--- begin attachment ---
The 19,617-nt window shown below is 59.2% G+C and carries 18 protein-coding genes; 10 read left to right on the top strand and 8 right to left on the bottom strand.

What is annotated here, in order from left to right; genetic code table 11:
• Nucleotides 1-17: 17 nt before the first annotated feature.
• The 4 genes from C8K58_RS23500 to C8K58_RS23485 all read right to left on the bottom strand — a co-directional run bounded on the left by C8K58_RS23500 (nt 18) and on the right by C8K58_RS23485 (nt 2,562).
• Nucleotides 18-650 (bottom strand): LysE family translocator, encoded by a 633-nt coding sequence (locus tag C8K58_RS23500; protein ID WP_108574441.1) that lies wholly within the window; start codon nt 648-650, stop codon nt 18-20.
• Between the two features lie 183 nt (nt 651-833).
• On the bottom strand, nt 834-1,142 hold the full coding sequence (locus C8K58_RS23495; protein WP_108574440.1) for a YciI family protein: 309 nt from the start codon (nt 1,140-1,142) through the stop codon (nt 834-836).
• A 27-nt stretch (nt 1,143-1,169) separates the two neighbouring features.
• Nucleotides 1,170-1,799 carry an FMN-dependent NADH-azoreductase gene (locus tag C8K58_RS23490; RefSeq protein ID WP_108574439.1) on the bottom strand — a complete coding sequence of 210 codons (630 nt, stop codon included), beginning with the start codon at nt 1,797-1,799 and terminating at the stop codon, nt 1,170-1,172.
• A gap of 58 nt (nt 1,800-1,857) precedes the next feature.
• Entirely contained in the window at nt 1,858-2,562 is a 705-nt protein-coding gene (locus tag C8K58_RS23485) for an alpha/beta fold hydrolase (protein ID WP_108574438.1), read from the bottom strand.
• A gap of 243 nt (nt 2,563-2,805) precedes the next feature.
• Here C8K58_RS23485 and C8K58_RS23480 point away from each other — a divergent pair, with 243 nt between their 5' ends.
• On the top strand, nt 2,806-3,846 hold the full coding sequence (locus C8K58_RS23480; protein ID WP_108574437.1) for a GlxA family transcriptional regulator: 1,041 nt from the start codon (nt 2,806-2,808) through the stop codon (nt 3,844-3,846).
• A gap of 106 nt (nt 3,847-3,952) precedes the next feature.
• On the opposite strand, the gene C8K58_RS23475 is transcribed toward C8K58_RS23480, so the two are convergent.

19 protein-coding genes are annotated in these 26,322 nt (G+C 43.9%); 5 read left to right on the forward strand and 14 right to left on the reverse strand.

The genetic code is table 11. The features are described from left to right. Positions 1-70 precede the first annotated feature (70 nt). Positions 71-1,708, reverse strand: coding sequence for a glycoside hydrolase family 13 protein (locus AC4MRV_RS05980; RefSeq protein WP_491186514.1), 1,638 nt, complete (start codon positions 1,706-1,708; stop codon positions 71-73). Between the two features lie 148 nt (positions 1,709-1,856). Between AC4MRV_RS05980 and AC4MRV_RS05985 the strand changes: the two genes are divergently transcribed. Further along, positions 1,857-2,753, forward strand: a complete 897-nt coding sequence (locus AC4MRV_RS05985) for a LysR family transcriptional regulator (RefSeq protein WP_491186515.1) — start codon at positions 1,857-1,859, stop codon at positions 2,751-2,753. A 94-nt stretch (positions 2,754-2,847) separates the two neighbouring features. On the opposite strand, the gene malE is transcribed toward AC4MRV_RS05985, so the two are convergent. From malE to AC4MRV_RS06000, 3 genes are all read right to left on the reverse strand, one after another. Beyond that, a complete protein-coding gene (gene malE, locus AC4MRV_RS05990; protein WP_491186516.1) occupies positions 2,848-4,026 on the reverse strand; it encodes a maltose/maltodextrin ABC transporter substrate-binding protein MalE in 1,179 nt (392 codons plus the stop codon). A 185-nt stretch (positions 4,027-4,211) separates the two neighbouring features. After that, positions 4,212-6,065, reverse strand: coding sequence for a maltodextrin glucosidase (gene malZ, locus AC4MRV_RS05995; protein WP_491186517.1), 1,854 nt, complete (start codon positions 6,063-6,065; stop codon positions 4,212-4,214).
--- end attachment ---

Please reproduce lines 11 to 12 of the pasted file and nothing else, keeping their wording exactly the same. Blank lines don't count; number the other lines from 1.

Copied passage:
• Entirely contained in the window at nt 1,858-2,562 is a 705-nt protein-coding gene (locus tag C8K58_RS23485) for an alpha/beta fold hydrolase (protein ID WP_108574438.1), read from the bottom strand.
• A gap of 243 nt (nt 2,563-2,805) precedes the next feature.